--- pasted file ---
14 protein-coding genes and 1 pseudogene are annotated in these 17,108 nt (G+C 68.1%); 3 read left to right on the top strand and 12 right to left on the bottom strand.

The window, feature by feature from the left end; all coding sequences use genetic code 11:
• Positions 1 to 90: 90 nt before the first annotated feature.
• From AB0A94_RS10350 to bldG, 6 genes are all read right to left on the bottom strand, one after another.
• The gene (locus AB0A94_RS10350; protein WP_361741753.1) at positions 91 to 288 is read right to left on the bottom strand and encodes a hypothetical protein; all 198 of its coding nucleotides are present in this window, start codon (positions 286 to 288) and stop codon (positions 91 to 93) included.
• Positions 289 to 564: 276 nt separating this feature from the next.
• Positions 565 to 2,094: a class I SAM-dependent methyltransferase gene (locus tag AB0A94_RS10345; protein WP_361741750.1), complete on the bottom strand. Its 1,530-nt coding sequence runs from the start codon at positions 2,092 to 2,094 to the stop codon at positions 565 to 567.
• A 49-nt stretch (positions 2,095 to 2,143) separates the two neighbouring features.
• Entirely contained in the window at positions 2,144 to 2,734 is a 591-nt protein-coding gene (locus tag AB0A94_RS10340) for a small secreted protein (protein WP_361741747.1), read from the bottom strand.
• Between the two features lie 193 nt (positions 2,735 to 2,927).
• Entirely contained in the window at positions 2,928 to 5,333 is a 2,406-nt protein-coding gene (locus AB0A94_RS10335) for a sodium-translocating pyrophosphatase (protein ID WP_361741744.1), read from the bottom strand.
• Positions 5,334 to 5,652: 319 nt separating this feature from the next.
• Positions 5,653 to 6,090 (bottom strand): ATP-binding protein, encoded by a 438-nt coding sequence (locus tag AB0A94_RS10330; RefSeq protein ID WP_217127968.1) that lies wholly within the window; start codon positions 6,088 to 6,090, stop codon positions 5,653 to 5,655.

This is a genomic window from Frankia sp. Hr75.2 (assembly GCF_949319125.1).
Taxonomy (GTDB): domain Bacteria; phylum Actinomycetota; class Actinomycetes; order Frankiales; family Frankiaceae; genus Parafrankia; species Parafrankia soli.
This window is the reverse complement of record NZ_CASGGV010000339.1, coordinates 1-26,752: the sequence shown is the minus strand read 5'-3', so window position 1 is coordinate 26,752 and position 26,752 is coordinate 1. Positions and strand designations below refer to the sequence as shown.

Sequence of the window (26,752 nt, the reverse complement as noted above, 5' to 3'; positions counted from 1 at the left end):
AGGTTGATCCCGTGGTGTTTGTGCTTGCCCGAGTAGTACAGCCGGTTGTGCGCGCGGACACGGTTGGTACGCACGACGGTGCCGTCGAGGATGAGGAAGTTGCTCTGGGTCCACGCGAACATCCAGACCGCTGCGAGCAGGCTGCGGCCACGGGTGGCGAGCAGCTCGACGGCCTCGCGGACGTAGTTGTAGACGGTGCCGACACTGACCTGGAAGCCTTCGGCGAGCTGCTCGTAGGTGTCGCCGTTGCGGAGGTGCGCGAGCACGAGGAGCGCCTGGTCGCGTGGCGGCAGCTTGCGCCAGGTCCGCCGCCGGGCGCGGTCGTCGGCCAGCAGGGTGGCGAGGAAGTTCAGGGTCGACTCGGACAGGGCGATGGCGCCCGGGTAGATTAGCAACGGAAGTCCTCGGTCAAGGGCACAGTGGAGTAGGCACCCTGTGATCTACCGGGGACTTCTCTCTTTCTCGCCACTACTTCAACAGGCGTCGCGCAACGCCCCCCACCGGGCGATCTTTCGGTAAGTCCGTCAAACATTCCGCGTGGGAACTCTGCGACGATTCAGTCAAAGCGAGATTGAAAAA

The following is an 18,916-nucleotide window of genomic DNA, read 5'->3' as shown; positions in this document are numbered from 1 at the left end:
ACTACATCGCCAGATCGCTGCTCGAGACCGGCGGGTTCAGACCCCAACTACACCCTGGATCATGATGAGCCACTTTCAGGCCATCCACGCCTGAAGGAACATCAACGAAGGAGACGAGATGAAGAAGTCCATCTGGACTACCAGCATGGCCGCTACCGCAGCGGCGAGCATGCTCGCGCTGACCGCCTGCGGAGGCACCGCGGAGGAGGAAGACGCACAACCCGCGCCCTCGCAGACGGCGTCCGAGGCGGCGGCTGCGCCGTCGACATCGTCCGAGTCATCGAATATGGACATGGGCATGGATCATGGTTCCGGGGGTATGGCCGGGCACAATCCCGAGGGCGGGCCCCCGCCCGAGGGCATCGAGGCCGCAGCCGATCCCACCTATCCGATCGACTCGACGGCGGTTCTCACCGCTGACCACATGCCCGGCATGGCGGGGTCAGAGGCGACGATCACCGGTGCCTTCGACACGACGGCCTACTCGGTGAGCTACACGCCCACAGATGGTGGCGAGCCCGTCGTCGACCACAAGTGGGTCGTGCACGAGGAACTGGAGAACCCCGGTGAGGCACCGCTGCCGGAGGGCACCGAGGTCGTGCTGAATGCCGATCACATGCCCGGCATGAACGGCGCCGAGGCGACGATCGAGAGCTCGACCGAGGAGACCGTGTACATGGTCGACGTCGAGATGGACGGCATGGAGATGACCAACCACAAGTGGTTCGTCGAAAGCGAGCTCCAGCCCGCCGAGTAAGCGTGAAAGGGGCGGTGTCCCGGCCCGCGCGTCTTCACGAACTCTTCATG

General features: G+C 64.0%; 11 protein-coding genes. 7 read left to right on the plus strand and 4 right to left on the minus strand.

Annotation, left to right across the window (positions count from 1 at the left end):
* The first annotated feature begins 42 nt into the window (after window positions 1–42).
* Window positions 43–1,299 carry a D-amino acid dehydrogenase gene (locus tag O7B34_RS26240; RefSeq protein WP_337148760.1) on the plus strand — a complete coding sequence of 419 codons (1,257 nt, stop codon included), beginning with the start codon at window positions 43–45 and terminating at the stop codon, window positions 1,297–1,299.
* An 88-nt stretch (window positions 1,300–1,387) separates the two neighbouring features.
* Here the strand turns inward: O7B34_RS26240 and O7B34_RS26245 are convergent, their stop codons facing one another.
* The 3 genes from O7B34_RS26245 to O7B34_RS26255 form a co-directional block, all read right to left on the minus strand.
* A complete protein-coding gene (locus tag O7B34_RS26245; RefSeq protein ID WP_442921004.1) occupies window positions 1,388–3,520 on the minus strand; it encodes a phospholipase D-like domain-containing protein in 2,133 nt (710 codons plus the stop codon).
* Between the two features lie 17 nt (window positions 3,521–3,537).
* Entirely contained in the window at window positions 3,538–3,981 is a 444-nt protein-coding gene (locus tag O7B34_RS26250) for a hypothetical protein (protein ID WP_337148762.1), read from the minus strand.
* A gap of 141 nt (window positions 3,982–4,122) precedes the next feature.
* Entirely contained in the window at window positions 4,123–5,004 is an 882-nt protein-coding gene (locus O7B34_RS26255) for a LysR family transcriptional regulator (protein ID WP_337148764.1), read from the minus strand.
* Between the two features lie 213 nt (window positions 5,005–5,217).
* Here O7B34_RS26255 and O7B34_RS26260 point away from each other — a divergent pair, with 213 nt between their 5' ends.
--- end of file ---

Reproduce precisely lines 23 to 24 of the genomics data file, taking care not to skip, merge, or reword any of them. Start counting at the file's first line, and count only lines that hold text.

* The first annotated feature begins 42 nt into the window (after window positions 1–42).
* Window positions 43–1,299 carry a D-amino acid dehydrogenase gene (locus tag O7B34_RS26240; RefSeq protein WP_337148760.1) on the plus strand — a complete coding sequence of 419 codons (1,257 nt, stop codon included), beginning with the start codon at window positions 43–45 and terminating at the stop codon, window positions 1,297–1,299.